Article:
Perhaps this is exactly the sense one should have of the series because everything is a mess for the characters. Alaric is being controlled by a super bitch that created the entire vampire race and now wants to destroy them. Elena, Damon and Stefan have no idea who will die if Klaus is killed because the death of an Original results in the death of his entire line. Amidst all of the madness Elena still needs to make a choice between the Salvatore brothers. Much of this episode, though, seemed like a retread of what we've seen before. Klaus threatened people to get what he wants. Bonnie reluctantly used magic. Elena was in danger. Rebekah got screwed again. Esther was in control of everything and everyone. The gang dressed as 1920s civilians was nice, but everything else felt like 'been there and done that.'

The Alaric storyline is different. The idea of a super vampire destined to kill every other vampire is a cool idea. The old Alaric won't die a villain. The old Alaric received his heroic moment, which was an acceptance of death to keep the people he loves safe. He's still a victim though as he was brainwashed on the other side, manipulated into doing Esther's dirty work. Elena and Jeremy will always be victims. Elena lamented the loss of another guardian, another parental figure, and wondered who would take care of her. Stefan assured her that he would. The show's very effective when they focus on this side of the Gilberts. It was moving when Elena broke down into Stefan's arms. Elena's and Jeremy's tragedies can only strengthen their resolve and will; specifically, for Elena, it can only make her into more of a heroine.

Bonnie's been on the outskirts of the group for most of the season. The writers never seem able to grasp this character. Bonnie's not even a character anymore as much as she's just a plot device. Esther visited her in a dream and told her that her sisters needed Bonnie to finish her work. Bonnie completed Alaric's transformation (and he took a decent bite out of her so not sure if she's near death). The girl found a little happiness with Jamie though; but, still, Bonnie's responsible for indestructible vampire Alaric. I am interested in why all of the witches want the vampires wiped out (and if it's been explained and I've forgotten then my bad).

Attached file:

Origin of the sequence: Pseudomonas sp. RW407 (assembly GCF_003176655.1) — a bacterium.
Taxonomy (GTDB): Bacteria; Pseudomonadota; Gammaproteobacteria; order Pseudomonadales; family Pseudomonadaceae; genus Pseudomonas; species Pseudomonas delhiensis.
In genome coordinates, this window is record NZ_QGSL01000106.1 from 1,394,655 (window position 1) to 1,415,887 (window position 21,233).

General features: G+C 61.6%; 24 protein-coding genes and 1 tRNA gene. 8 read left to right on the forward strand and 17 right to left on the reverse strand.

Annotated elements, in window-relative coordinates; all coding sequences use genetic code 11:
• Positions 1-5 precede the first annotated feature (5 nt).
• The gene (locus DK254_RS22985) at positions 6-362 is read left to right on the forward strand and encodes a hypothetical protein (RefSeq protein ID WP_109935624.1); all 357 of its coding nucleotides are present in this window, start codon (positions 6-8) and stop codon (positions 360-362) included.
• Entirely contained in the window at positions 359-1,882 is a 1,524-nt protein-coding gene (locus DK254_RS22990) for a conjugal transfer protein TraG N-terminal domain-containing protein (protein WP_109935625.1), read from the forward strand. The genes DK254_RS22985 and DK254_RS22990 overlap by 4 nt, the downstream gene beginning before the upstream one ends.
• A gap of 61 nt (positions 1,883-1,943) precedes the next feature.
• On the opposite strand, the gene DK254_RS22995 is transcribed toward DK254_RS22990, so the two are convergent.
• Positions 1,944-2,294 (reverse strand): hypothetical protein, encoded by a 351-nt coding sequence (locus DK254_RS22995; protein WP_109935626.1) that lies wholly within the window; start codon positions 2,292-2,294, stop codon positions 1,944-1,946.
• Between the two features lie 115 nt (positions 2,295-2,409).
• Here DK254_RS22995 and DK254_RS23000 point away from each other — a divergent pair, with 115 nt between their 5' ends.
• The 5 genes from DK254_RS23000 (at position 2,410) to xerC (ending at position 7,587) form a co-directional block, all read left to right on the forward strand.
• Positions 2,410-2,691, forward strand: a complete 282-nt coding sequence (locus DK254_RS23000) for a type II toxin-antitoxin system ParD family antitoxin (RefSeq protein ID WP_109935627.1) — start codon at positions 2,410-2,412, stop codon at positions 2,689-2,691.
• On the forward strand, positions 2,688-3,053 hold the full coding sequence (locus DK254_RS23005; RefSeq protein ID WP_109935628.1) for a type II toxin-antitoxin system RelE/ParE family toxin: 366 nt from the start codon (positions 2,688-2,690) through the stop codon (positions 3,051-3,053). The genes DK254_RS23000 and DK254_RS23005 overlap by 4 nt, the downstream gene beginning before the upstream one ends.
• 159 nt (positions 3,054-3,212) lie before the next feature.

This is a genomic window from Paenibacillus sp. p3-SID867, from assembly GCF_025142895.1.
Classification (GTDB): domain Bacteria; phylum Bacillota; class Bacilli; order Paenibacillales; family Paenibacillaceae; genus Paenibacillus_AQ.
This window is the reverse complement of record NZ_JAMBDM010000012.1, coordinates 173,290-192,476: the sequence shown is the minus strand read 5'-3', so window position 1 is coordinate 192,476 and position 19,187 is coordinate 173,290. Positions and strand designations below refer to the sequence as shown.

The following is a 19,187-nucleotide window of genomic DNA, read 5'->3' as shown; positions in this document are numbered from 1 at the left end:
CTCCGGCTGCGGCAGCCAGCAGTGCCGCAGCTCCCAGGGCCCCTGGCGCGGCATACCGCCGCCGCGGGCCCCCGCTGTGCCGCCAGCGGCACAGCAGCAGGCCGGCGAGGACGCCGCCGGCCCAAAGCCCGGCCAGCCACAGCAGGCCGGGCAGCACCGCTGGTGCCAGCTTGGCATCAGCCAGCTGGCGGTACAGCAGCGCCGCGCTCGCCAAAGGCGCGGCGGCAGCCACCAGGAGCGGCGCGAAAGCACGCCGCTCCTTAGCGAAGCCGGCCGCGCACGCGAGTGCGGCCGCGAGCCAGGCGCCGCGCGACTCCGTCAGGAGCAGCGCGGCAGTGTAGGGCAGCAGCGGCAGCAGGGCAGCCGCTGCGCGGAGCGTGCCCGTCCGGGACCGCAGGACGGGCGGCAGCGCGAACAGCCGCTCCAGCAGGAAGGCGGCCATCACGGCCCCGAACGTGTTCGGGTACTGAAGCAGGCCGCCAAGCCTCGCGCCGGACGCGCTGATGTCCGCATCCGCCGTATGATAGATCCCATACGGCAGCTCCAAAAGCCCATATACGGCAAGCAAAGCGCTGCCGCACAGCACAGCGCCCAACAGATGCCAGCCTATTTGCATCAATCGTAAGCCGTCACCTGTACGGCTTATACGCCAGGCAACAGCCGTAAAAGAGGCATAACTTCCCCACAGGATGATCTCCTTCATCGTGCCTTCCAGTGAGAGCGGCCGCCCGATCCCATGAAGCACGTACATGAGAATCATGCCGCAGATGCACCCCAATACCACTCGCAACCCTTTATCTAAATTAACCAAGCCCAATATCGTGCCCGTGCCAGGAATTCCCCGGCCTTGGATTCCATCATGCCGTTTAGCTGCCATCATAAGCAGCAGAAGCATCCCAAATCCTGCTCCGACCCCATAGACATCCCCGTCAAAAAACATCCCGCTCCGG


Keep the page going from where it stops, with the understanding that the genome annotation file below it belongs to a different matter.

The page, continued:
Two episodes remain. The chaos will continue. I didn't really like "Do Not Go Gentle" because of its chaotic and messy quality. But I worried about how season two would wrap up last season because of a strange plot choice in one episode. I just need to sit back, relax, and not think so much. But, of course, I have other thoughts:

Other Thoughts:

-Damon's last conversation with Alaric was bittersweet. Meredith as Damon's conscience sucked though. Alaric doesn't seem long for this world. I quite honestly forgot about Meredith. I hope she's not a recurring character after this episode.

-Caroline danced with Klaus. Klaus told her he'd show her the world whenever she felt the desire to let him show it to her, no matter how many years pass. Tyler remains jealous. Klaus doesn't know that Tyler broke his sire bond. So Tyler should be an important player in the final two episodes.

-Klaus plans to leave Mystic Falls again. He also thinks the final white oak stake is destroyed, but Vampire Alaric possesses it. It should be bad times for SOME vampires in the final two episodes.

-Michael Narducci wrote the episode. Joshua Butler directed it.


No comments:

About The Foot

My photo
Originally, I titled the blog Jacob's Foot after the giant foot that Jacob inhabited in LOST. That ended. It became TV With The Foot in 2010. I wrote about a lot of TV.